With the launch of The Supervillain Field Manual this month, Matt D. Wilson has now provided the world with two sets of notes for supervillains looking to take over the world, conquer any hero who gets in the way, and earn the respect of a petrified general public. The book, written through the voice of Wilson’s villainous pseudonym King Oblivion, bills itself as a guide for supervillains looking to make their way up the chain. It’s also very funny.
As this is his second book in a row offering such advice, I felt it high time to have a chat with Wilson about the books, how they came about…. and if they aren’t all just a coded way for him to announce his deep-rooted inclination to one day rule the world himself?
Steve: This is your second book, following last year’s The Supervillain Handbook. What is it about villains which makes them so much fun to read about, do you think?
Matt: It’s a few things. Their incredible egotism in the face of near-certain, constant defeat for one. They just have this beautiful lack of self-awareness (though King Oblivion Ph.D. tends to have a little more than most).
Another part of it – and I harp on this a lot, but it’s important – is theatricality. Regular crimes are often mundane and sad, but super-crime is all about achieving ridiculously huge goals by the most circuitous and unnecessarily complex means. Taking control of a city by turning all the concrete and asphalt into glue or something like that, then talking for half an hour about what a genius you are for coming up with this ludicrous plan. There’s almost this unwritten rule (until I wrote it anyway) to not just achieve your lofty criminal goals, but make it entertaining, too.
Steve: How did you first plan out the style of the book – which is essentially a how-to guide for supervillains?
Matt: The character came first. I’ve been writing as King Oblivion for something like six years now. I had a comedy website for a while where I wanted to write under a name that wasn’t my own – didn’t want to lose my newspaper job at the time – and that could take shots at cultural targets. Eventually, I realized I had a lot to say as this guy, and it was mostly about supervillainy as a field. It was his area of expertise, so it’d make sense that’d be the book he’d write, even though he may have…ulterior motives.
Steve: How did King Oblivion move from being a pseudonym-of-sorts to becoming a character of his own? Do you think he still retains any of your own personality at this point (for better or worse)?
Matt: Oh, he’s mostly me, just amplified a whole lot. The voice is really easy to fall into.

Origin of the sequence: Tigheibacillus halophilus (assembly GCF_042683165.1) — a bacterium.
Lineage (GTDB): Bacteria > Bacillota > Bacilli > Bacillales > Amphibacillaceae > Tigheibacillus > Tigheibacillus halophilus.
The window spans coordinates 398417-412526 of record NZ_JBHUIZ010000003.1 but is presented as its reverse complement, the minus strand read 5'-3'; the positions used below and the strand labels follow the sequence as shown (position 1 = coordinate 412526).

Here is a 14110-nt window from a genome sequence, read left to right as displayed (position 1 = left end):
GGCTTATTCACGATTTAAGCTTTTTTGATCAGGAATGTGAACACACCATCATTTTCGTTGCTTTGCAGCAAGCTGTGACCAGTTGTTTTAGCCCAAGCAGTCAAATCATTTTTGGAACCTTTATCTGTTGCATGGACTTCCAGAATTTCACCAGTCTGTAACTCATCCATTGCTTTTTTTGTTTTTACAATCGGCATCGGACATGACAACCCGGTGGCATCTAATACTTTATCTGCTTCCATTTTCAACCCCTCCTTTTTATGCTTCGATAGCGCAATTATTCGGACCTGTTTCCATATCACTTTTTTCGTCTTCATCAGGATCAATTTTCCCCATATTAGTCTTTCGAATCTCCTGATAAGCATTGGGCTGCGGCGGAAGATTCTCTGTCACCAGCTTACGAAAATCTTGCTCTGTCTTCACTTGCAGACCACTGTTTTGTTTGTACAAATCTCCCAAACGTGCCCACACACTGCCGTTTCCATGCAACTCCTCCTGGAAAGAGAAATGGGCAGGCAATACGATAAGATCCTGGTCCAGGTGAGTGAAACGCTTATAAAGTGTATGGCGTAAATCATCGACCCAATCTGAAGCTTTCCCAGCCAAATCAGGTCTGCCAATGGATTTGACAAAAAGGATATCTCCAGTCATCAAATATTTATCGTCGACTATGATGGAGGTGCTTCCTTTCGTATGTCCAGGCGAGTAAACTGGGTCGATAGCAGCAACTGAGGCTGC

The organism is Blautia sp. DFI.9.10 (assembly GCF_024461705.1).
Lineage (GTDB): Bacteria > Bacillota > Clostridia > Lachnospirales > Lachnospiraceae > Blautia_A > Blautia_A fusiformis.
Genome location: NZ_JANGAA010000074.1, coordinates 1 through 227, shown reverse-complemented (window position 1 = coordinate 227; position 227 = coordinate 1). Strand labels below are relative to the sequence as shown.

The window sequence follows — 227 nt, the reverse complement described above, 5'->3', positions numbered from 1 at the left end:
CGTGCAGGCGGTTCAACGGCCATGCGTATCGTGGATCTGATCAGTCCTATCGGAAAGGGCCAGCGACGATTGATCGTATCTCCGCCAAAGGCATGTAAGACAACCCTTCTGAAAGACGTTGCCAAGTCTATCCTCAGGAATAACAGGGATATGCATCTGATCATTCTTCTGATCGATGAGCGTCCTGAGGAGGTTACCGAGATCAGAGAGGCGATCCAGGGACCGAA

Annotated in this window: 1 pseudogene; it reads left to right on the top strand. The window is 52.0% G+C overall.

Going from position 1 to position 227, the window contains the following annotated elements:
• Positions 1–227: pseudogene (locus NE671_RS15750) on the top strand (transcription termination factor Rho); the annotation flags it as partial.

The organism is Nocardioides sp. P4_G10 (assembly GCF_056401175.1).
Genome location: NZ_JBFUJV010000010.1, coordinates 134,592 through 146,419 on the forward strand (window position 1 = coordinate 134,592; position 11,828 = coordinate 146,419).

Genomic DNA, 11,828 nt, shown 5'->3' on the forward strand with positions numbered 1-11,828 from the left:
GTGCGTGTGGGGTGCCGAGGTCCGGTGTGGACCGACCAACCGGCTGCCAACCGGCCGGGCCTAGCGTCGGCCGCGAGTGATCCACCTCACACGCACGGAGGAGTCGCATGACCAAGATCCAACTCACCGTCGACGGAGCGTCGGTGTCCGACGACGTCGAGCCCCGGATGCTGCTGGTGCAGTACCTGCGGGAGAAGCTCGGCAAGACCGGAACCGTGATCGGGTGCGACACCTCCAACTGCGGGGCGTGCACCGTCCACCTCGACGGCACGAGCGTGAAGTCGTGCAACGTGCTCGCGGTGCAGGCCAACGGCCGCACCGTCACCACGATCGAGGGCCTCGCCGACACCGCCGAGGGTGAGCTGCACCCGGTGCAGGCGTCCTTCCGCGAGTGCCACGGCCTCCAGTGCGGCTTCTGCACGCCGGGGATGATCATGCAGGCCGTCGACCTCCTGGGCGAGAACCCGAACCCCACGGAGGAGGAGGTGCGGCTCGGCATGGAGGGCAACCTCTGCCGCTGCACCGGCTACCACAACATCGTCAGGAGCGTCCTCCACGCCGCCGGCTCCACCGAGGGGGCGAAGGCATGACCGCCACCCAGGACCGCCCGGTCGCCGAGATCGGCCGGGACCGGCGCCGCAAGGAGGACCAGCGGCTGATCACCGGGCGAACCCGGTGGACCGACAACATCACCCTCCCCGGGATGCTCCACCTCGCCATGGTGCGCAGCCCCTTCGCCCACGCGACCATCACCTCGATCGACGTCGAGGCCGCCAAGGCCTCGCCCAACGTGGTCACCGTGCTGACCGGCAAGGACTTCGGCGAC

Basically, I just take all my comedic influences, particularly the sarcastic or sardonic ones like David Letterman and The Simpsons, add in a ton of ego and subtract all the morality or empathy. That’s him, pretty much. That plus a ton of possibly made-up stories about the last 100 years of supervillainy. He’s not a very reliable narrator.
Steve: Were there any particular villains you had in mind when building up the King Oblivion character?
Matt: Dr. Doom more than anyone. You may have noticed by virtue of the fact that he’s the monarch of a made-up country, wears a mask, has a doctorate and loves to make big, all-caps pronouncements at times. There are some differences, though. He’s got that biting sarcasm. He’s a huckster, too. He loves playing mind games. Almost like a Riddler or someone like that.
Steve: Do you ever have to stop and cancel a grandstanding monologue from the character, before he goes ‘too big’ – or do you let yourself run free with the role? Can he keep topping himself?
Matt: I don’t think you can ever really go too big with him, but I also think there’s an element to him where some of that stuff is an act. He’s doing theatre. If he’s to be believed, all supervillains are.
Steve: You’re joined on the book, as with the first, by illustrator Adam Wallenta. What does he bring to the book, as an artist? Has his work helped influence the way you see the world of King Oblivion?
Matt: When we were pulling together the art for the Supervillain Handbook, I came up with this pretty nutty idea to tell a whole side-story in the illustrations, about this character named Max Badguy. He would go from fast-food-employee slob up to supervillain through the illustrations. Adam got what I was trying to do right away, and really told the story of Max Badguy in just a handful of images. It blew me away.
His vision of the world lined right up with mine. There’s an illustration in the Field Manual, in the “accusations” chapter, where a bunch of detached arms are pointing upward toward Max Badguy. It’s hilarious. I initially pitched that illustration to him as “a bunch of disembodied hands pointing toward” him. I meant their bodies wouldn’t be visible; he made them actual, severed arms. It was genius. He does exactly what I hoped for – his style is realistic and cartoonish at the same time. That’s what King Oblivion is, too.